Ellen W. Randolph (Coolidge) to Nicholas P. Trist
|Monticello March 30th 1824.|
Really, my dear Nicholas, you are quite too modest and humble; you will never make your way in the world with so poor an opinion of your own merits; do you not know that with the common herd a man often passes current for the value he chooses to fix on himself & that impudence is the most thriving quality you can possess.—how could you so far underrate your own communications, & overvalue my poor returns as to think one of your letters worth only ten of mine—what disinterestedness & humility. the days of chivalry are reviving, and I have lived to see the time when the scrip of a man’s gentleman’s pen was not such an obligation but it might be repaid in kind by a lady, & that at the rate of only ten for one.—I must say with old Leddy Grippy “weel! this beats print,” though to say the truth I am more tempted to quote from Sir Anthony Absolute “Why Jack, you d—d impudent dog!” only I am afraid you might be shocked at so flagrant an usurpation of the rights of your sex, which reserves as a peculiar privilege, the use of such energetic expressions, and although the words G—d d—m, or as the French write it, godam or godem, are considered by this ingenious people in common with other foreigners, as the very basis and root of the English tongue, or as Lord Byron expresses it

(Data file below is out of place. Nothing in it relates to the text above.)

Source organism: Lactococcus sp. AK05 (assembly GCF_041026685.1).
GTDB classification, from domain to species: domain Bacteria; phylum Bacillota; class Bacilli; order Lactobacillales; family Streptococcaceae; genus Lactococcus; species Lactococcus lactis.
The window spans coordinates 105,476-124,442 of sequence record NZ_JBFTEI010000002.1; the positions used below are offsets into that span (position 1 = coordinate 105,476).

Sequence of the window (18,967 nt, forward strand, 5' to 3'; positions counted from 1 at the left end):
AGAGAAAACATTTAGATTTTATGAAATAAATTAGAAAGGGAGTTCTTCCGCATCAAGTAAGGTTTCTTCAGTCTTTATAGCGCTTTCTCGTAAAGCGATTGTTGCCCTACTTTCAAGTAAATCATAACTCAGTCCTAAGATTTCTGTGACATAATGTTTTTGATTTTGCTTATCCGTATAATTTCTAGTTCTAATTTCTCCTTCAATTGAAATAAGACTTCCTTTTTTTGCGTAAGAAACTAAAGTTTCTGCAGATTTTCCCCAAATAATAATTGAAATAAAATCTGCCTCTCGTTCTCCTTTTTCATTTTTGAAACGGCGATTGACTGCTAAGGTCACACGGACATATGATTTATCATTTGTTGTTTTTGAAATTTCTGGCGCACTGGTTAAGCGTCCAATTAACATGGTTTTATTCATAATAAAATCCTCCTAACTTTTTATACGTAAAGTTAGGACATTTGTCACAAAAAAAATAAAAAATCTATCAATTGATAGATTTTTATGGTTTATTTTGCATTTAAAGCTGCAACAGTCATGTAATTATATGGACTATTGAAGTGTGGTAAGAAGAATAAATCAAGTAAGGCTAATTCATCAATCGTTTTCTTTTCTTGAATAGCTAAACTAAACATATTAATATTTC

|– – – – – – – – those syllables intense.|
|Nucleus of England’s native eloquence,|
yet with the injustice which has uniformly marked your proceedings wherever women were concerned, you forbid us to avail ourselves of what would give so much bone and sinew to our sayings.